I visited my phenology site today on one of the last days before snow fall. The birds, which I have never quite encountered before, were bustling all about almost in preparation for the storm to come. In some ways I could see the parallels of excitement in the people of Burlington and these birds. The wood thrush was flying around collecting what seemed to be seeds and last-minute morsels before the ground would be covered and frozen over. The mothers of city market were in this same chaotic rush, gathering bread and milk in preparation for their children’s impending snow days. When I visited the woods behind Simpson, I could sense an eeriness to the air, it was very clear that the snow was about to fall and that we should all be ready. In addition to the chilled dampness in the air I could see that many more leaves had fallen from the sugar maples and eastern white oaks and were now on the ground; very few were still clutching to the arms of the tree above. The leaves in the underbrush seemed to blanket the ground and only areas weathered away from man made trail were left barren. I believe that in the coming days the blanket will be a far more white that a decomposing brown that I see now.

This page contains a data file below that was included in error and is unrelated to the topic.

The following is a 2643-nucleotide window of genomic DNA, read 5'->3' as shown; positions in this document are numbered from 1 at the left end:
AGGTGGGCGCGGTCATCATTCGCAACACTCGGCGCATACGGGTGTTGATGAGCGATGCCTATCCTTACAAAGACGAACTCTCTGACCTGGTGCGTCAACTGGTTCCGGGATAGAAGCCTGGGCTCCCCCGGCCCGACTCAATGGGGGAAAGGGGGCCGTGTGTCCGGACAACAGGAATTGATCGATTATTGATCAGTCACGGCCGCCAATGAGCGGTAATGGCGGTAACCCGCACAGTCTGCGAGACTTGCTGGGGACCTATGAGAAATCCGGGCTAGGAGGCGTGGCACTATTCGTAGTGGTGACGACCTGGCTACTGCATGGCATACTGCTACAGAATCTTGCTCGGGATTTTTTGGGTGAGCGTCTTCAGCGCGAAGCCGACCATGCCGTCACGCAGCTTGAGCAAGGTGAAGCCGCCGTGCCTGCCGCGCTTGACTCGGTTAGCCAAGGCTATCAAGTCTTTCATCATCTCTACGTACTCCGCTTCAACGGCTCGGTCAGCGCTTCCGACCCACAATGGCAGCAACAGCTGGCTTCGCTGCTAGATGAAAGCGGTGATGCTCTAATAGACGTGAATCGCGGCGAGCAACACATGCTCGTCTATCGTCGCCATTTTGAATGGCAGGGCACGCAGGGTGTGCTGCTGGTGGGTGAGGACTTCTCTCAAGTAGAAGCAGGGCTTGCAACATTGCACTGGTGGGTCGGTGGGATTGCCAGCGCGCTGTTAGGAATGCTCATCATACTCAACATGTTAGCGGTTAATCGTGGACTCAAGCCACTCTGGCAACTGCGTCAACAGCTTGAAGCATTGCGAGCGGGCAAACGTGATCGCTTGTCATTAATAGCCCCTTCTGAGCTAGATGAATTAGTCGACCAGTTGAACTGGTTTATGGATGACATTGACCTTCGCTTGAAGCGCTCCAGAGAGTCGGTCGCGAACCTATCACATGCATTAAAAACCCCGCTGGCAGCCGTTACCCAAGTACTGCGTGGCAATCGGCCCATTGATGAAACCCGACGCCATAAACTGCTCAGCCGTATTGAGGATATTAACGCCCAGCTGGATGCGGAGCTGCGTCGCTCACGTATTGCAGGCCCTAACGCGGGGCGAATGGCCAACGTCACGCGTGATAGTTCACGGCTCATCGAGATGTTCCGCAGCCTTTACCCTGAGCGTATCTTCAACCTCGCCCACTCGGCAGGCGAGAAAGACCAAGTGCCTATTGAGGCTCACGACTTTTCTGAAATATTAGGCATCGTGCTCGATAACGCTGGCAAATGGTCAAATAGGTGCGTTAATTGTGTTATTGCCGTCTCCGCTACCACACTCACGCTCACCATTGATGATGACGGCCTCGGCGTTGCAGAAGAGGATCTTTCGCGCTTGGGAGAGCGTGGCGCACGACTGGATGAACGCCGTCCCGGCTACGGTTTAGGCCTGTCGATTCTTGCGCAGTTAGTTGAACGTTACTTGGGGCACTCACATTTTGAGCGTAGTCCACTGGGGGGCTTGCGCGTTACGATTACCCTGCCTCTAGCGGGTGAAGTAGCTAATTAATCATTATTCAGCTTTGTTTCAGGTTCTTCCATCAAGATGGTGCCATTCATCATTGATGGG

I completed the mapping exercise before and was surprised as to some of the smaller details that I failed to include. There was a small trench that I believe was built to direct water from the steep incline of the surrounding area and into the water retention pond just outside of my phenology site zone. There were also other intricacies that I have not noticed prior. With the initial mapping I was able to visit the site with far more intention and purpose. I was able to take time and observe the changes in topography and areas that contained a bit more puddle or tiny streams of water. This exercise certainly deepened my knowledge and connection to this location.